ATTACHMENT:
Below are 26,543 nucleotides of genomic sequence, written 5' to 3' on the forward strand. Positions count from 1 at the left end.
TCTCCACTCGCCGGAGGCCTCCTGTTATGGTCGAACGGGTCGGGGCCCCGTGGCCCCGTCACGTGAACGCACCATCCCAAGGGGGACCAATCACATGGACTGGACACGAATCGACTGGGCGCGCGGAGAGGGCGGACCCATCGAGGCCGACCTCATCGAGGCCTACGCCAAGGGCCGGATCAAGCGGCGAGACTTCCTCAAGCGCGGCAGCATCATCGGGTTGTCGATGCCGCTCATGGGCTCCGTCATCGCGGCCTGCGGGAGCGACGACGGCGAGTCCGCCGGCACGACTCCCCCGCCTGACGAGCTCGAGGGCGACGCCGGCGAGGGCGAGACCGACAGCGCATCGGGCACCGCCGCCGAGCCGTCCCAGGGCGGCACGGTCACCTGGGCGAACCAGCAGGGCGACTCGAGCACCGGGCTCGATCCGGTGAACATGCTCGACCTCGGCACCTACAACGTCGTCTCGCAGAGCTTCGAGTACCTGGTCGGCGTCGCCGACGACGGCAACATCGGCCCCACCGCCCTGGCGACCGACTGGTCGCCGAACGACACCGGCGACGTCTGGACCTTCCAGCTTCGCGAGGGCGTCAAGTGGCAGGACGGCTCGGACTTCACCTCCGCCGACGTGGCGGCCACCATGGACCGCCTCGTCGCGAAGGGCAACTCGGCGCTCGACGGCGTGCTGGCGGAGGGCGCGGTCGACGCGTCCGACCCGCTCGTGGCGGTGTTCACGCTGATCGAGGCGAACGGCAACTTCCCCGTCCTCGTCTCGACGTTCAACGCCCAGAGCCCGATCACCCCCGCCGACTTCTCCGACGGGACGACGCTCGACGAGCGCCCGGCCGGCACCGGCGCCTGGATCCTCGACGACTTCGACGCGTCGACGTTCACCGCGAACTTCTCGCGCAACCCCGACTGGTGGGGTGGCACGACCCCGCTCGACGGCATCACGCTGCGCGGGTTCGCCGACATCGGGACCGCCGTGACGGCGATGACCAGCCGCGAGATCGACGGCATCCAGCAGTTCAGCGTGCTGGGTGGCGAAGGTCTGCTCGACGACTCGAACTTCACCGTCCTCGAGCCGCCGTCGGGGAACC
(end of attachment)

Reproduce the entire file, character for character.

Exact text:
Below are 26,543 nucleotides of genomic sequence, written 5' to 3' on the forward strand. Positions count from 1 at the left end.
TCTCCACTCGCCGGAGGCCTCCTGTTATGGTCGAACGGGTCGGGGCCCCGTGGCCCCGTCACGTGAACGCACCATCCCAAGGGGGACCAATCACATGGACTGGACACGAATCGACTGGGCGCGCGGAGAGGGCGGACCCATCGAGGCCGACCTCATCGAGGCCTACGCCAAGGGCCGGATCAAGCGGCGAGACTTCCTCAAGCGCGGCAGCATCATCGGGTTGTCGATGCCGCTCATGGGCTCCGTCATCGCGGCCTGCGGGAGCGACGACGGCGAGTCCGCCGGCACGACTCCCCCGCCTGACGAGCTCGAGGGCGACGCCGGCGAGGGCGAGACCGACAGCGCATCGGGCACCGCCGCCGAGCCGTCCCAGGGCGGCACGGTCACCTGGGCGAACCAGCAGGGCGACTCGAGCACCGGGCTCGATCCGGTGAACATGCTCGACCTCGGCACCTACAACGTCGTCTCGCAGAGCTTCGAGTACCTGGTCGGCGTCGCCGACGACGGCAACATCGGCCCCACCGCCCTGGCGACCGACTGGTCGCCGAACGACACCGGCGACGTCTGGACCTTCCAGCTTCGCGAGGGCGTCAAGTGGCAGGACGGCTCGGACTTCACCTCCGCCGACGTGGCGGCCACCATGGACCGCCTCGTCGCGAAGGGCAACTCGGCGCTCGACGGCGTGCTGGCGGAGGGCGCGGTCGACGCGTCCGACCCGCTCGTGGCGGTGTTCACGCTGATCGAGGCGAACGGCAACTTCCCCGTCCTCGTCTCGACGTTCAACGCCCAGAGCCCGATCACCCCCGCCGACTTCTCCGACGGGACGACGCTCGACGAGCGCCCGGCCGGCACCGGCGCCTGGATCCTCGACGACTTCGACGCGTCGACGTTCACCGCGAACTTCTCGCGCAACCCCGACTGGTGGGGTGGCACGACCCCGCTCGACGGCATCACGCTGCGCGGGTTCGCCGACATCGGGACCGCCGTGACGGCGATGACCAGCCGCGAGATCGACGGCATCCAGCAGTTCAGCGTGCTGGGTGGCGAAGGTCTGCTCGACGACTCGAACTTCACCGTCCTCGAGCCGCCGTCGGGGAACC